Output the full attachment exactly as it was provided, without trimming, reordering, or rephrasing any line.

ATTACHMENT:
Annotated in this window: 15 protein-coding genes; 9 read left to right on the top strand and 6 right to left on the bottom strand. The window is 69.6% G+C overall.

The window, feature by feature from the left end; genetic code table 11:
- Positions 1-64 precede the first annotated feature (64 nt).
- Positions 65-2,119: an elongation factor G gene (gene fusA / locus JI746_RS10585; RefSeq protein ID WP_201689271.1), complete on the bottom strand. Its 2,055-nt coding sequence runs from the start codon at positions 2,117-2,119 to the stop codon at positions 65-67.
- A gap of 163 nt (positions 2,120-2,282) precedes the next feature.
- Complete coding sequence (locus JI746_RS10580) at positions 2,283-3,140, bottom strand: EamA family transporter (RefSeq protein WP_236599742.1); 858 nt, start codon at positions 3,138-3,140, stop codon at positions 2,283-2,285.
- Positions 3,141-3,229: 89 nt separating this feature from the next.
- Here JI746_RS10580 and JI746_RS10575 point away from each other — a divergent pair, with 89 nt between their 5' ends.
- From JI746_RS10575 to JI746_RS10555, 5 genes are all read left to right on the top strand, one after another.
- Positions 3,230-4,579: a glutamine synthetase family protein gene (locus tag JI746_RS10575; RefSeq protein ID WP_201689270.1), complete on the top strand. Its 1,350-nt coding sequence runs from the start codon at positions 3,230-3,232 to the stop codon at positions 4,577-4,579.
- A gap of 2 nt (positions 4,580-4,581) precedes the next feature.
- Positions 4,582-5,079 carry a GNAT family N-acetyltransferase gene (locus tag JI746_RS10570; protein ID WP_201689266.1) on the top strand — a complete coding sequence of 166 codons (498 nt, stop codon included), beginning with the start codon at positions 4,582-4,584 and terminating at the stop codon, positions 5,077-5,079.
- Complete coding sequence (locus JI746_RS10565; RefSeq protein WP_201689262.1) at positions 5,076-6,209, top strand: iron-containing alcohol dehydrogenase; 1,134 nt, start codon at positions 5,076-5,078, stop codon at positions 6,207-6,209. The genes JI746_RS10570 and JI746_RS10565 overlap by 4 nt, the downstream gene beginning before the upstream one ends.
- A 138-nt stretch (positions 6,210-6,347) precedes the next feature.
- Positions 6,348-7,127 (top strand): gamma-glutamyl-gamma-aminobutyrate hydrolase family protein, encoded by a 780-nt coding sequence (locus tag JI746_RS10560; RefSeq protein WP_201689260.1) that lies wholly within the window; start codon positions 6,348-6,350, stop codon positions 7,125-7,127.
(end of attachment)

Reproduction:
Annotated in this window: 15 protein-coding genes; 9 read left to right on the top strand and 6 right to left on the bottom strand. The window is 69.6% G+C overall.

The window, feature by feature from the left end; genetic code table 11:
- Positions 1-64 precede the first annotated feature (64 nt).
- Positions 65-2,119: an elongation factor G gene (gene fusA / locus JI746_RS10585; RefSeq protein ID WP_201689271.1), complete on the bottom strand. Its 2,055-nt coding sequence runs from the start codon at positions 2,117-2,119 to the stop codon at positions 65-67.
- A gap of 163 nt (positions 2,120-2,282) precedes the next feature.
- Complete coding sequence (locus JI746_RS10580) at positions 2,283-3,140, bottom strand: EamA family transporter (RefSeq protein WP_236599742.1); 858 nt, start codon at positions 3,138-3,140, stop codon at positions 2,283-2,285.
- Positions 3,141-3,229: 89 nt separating this feature from the next.
- Here JI746_RS10580 and JI746_RS10575 point away from each other — a divergent pair, with 89 nt between their 5' ends.
- From JI746_RS10575 to JI746_RS10555, 5 genes are all read left to right on the top strand, one after another.
- Positions 3,230-4,579: a glutamine synthetase family protein gene (locus tag JI746_RS10575; RefSeq protein ID WP_201689270.1), complete on the top strand. Its 1,350-nt coding sequence runs from the start codon at positions 3,230-3,232 to the stop codon at positions 4,577-4,579.
- A gap of 2 nt (positions 4,580-4,581) precedes the next feature.
- Positions 4,582-5,079 carry a GNAT family N-acetyltransferase gene (locus tag JI746_RS10570; protein ID WP_201689266.1) on the top strand — a complete coding sequence of 166 codons (498 nt, stop codon included), beginning with the start codon at positions 4,582-4,584 and terminating at the stop codon, positions 5,077-5,079.
- Complete coding sequence (locus JI746_RS10565; RefSeq protein WP_201689262.1) at positions 5,076-6,209, top strand: iron-containing alcohol dehydrogenase; 1,134 nt, start codon at positions 5,076-5,078, stop codon at positions 6,207-6,209. The genes JI746_RS10570 and JI746_RS10565 overlap by 4 nt, the downstream gene beginning before the upstream one ends.
- A 138-nt stretch (positions 6,210-6,347) precedes the next feature.
- Positions 6,348-7,127 (top strand): gamma-glutamyl-gamma-aminobutyrate hydrolase family protein, encoded by a 780-nt coding sequence (locus tag JI746_RS10560; RefSeq protein WP_201689260.1) that lies wholly within the window; start codon positions 6,348-6,350, stop codon positions 7,125-7,127.